I want to point out, however, that no matter how much you try to outsource, there still will be much more internal work and training than you imagine to achieve compliance. It is like psychotherapy, in a way. You can counsel a patient about how s/he can make meaningful changes, but then it is up to the patient to put in the work when they leave your office. If no work is done outside the office, no substantial change will occur. Just as this patient can end up dropping many thousands of dollars on therapy and end up with no benefit, so can you if you think for one second that you can hire someone to take HIPAA compliance off your hands. That is not the way it works. You will be “prescribed” policies and procedures, and you and your staff must learn them, follow them, and document your compliance.
Auditors say that having policies and procedures that you don’t follow, is little better than not having them at all. You are going to end up with compliance logs of various types. If there are not regular entries in those logs (made by YOU and/or YOUR STAFF, not by some hired gun) then you are not making a good faith effort toward compliance. These experts can create a list of stuff that you should be doing, and make suggestions about how to get the tasks done, but most cannot be done for you.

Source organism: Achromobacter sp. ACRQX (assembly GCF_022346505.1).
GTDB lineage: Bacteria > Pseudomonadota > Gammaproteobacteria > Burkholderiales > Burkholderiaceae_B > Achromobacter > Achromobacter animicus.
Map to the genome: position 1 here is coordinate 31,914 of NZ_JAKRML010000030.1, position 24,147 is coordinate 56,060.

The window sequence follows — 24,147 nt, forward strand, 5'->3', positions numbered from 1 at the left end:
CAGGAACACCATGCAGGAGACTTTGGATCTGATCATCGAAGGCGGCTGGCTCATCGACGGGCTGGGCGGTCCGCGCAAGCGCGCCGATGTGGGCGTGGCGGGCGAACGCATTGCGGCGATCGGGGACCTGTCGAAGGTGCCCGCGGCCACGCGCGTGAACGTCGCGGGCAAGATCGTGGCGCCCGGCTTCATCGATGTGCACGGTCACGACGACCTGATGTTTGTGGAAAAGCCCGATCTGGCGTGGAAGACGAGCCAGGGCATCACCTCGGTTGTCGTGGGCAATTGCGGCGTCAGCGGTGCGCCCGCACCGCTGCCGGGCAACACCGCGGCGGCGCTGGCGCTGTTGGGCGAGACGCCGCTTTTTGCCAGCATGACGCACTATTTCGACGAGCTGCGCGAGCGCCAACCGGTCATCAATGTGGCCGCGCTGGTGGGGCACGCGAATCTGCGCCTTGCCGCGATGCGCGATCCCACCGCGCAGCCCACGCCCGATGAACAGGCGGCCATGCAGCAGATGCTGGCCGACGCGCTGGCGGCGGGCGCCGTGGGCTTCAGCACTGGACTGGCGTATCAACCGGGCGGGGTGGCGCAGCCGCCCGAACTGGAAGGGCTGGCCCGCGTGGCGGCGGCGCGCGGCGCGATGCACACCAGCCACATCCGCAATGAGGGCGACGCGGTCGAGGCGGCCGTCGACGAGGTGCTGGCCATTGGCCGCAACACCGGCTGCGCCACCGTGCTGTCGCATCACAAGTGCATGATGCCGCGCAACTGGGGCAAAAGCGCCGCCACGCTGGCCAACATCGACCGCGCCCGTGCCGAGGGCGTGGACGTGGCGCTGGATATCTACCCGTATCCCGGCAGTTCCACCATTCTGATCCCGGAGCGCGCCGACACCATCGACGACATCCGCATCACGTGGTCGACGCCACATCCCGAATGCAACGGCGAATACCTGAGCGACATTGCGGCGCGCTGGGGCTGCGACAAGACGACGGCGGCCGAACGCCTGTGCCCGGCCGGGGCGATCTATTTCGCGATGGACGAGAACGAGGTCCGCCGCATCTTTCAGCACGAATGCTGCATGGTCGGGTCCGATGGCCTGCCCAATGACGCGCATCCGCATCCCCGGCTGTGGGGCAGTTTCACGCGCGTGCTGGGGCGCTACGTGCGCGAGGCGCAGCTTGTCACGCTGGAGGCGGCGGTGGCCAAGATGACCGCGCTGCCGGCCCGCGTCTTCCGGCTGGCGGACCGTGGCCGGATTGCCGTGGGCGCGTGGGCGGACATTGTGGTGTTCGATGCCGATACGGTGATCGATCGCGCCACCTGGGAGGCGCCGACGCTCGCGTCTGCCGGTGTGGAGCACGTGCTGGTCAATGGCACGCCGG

The larger you are, of course, the more risk and the more potential points of failure you have. I don’t envy either of you, but I offer this advice: get references and follow up on them before signing a contract. It is one thing to know the HIPAA regulations; it is quite another to be the kind of person who can motivate a group of psych folks to change their attitudes and behavior!
Another analogy occurs to me — weight loss. You all know how easy it is to write up a plan to change eating and exercise behavior, how hard it is to motivate yourself or your patients to follow through, and how much harder still it is to keep the changed behavior going month after month, and year after year.

Reading this exchange reminded me that it might be time to re-share some of the links to important information about HIPAA and HiTech.

You can go to the HHS website and search for HIPAA. The Office for Civil Rights is the official enforcer for HIPAA. Many professional organizations have materials available to their members. A quick Google search for ‘hipaa risk assessment tools apa’ produced a good deal of information. Over the course of the past several years we have posted on this topic regularly. Take a look at our articles from October 17, 2008 through December 10, 2014.